Better Beer equity sale brewing for debt-laden Mighty Craft

Better Beer equity sale brewing for debt-laden Mighty Craft

Photo: Better Beer, via Facebook.

Melbourne-headquartered alcoholic beverage company Mighty Craft (ASX: MCL) is contemplating selling off its star performer Better Beer as part of a divestment program to reduce debt, after the brand delivered a 135 per cent increase in revenue to $45 million.

This represents more than half the group's revenue from continuing operations of $82.5 million, but a shift in the proportion of beer sales versus spirits has contributed to a five percentage point cut in gross margins, in addition to the impacts of cost inflation for the beer and cider category.

"The team has delivered strong growth in FY23 in a significant year of change for the business - $82.5 million in sales at plus-48 per cent organic growth is a significant achievement," says Mighty Craft interim CEO Jess Lyons.

"Notwithstanding this, earnings performance has not met expectations of the management team and board."

Lyons stepped into the leadership role after former CEO and managing director Mark Haysman resigned in June - one of six director exits from the board since November 2022 as the group grapples to pay back borrowings that have risen by almost 45 per cent over a year to reach more than $20 million.

Since November Mighty Craft's share price has fallen almost 88 per cent from 24 cents per share (cps) to cps. In January 2020 shares were trading at 46cps.

Lyons assumed the leadership just weeks before Mighty Craft revealed the outcome of a strategic review that called for a restructuring of head office costs, an immediate reduction of debt, and an optimisation of company structure.

She explains that the group removed nearly $5 million in costs in the June quarter and expects further reductions in the current half-year. On 31 July, Mighty Craft struck a binding agreement to sell Jetty Road Brewery on the Mornington Peninsula, and the company is currently in the process of identifying potential buyers for Foghorn Brewery in Newcastle - one of the first brands to become part of the group's portfolio.

Mighty Craft's debt-reduction program involves a target to divest $25-45 million worth of assets in order to reduce its senior debt facility, repay a bridging loan and improve its trade payables position.

The sale of Better Beer alone would sit within that range if its estimated valuation translates to a deal. Mighty Craft used to have a 58 per cent stake in the brand that was co-founded by internet comedians Matt Ford and Jack Steele, but in March the brewer announced a capital raise which diluted the ASX corporate's stake.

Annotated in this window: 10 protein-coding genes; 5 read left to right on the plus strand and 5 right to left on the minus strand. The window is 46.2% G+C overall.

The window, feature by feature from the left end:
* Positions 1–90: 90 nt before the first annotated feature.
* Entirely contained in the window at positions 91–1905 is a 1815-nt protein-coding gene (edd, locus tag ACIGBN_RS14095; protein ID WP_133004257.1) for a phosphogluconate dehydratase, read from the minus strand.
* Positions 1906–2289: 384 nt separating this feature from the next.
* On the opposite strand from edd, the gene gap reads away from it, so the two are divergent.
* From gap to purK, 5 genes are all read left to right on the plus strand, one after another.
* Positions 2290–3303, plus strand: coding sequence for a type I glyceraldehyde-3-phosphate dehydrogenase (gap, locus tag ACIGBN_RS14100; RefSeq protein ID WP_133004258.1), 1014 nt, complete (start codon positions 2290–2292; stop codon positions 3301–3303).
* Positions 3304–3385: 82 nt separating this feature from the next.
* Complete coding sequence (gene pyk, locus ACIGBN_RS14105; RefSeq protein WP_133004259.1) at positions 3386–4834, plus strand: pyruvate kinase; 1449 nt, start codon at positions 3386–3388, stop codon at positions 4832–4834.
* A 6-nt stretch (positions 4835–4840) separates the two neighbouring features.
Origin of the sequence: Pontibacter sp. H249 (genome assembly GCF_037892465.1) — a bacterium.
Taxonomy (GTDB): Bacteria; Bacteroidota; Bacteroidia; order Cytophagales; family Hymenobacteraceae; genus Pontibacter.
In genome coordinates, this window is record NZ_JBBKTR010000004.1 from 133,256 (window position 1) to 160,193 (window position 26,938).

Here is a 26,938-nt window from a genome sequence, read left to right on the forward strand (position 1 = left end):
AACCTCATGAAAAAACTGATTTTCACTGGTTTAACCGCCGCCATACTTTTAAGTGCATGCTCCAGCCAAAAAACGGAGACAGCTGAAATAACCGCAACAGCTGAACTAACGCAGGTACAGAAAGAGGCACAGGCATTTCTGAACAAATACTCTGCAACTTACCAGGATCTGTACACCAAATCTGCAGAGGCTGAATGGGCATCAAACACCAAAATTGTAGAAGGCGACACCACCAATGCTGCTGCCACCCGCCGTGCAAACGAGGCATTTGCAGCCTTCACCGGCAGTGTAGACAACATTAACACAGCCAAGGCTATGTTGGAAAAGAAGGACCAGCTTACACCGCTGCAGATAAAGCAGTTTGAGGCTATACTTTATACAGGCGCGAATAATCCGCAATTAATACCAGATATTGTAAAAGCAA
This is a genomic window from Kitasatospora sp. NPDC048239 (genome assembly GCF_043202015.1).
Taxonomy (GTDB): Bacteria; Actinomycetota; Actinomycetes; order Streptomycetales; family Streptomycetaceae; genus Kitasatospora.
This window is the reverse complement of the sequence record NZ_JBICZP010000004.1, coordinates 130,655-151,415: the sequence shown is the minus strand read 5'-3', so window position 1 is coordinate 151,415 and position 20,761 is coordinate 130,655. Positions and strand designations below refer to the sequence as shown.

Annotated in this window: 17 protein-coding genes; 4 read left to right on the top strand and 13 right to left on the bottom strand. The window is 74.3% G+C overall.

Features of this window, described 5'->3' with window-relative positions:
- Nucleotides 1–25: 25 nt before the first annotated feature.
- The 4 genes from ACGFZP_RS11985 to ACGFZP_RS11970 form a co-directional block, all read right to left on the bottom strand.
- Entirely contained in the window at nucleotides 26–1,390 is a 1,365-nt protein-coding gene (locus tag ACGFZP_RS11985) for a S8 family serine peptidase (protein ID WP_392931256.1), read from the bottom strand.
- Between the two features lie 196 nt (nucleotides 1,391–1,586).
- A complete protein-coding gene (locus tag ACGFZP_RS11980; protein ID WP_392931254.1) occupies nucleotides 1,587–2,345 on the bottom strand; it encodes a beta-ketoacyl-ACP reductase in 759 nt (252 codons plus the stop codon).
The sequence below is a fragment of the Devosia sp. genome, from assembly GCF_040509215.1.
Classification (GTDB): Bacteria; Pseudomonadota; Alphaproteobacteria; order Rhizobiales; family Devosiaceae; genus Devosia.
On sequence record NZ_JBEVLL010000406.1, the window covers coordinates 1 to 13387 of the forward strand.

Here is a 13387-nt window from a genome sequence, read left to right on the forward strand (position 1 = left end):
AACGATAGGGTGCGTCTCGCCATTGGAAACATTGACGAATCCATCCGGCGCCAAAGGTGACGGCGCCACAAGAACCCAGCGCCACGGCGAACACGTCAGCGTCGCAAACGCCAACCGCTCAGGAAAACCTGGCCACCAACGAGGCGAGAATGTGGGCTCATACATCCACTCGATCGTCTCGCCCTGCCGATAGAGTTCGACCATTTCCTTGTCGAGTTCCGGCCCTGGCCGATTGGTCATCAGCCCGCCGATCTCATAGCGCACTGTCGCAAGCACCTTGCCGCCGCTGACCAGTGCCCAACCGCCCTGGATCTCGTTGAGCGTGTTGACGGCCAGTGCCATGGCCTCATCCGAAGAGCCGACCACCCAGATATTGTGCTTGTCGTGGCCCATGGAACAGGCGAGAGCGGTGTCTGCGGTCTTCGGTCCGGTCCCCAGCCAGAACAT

In its latest result, Mighty Craft reported that a restructure of shareholdings in Better Beer reduced its holdings to 33 per cent - an investment worth approximately $32 million.

Better Beer generated total comprehensive income of $498,000 for Mighty Craft in FY23, compared to $146,000 for its share in Brisbane-based Slipstream Brewery, and $358,000 for Seven Seasons in Melbourne, which was founded by former AFL star Daniel Motlop.

Meanwhile, Brogan’s Way in Melbourne and SauceCo in Cairns clocked up comprehensive losses of $250,000 and $1.425 million respectively for the group. The SauceCo venue closed in July, and the Mighty Craft directors believe a $200,000 loan receivable from an associate is unrecoverable.

In its financial statements released to the market yesterday, Mighty Craft notes it has received inbound interest on a number of its beer, cider and spirits assets, including the equity stake in Better Beer, and it is 'currently considering whether a full or partial sale of its equity stake in Better Beer is in the best interests of Mighty Craft shareholders'.

Mighty Craft chairman Chris Malcolm, a former chair of Lark Whisky who joined the company in May, says the group is going through a significant period of restructuring.

"As part of the strategic review, the board has listened to many key stakeholders and it is clear the business model needs to change," he says.

"We need to reduce debt and we need to reduce the cost base. In order to do this, we need to divest some larger assets.

"Once we are through this interim period and divestments are clearer, we will outline a path forward for the business. Rest assured the management team and new board are working incredibly hard to stabilise the business and implement the outcomes of the strategic review."

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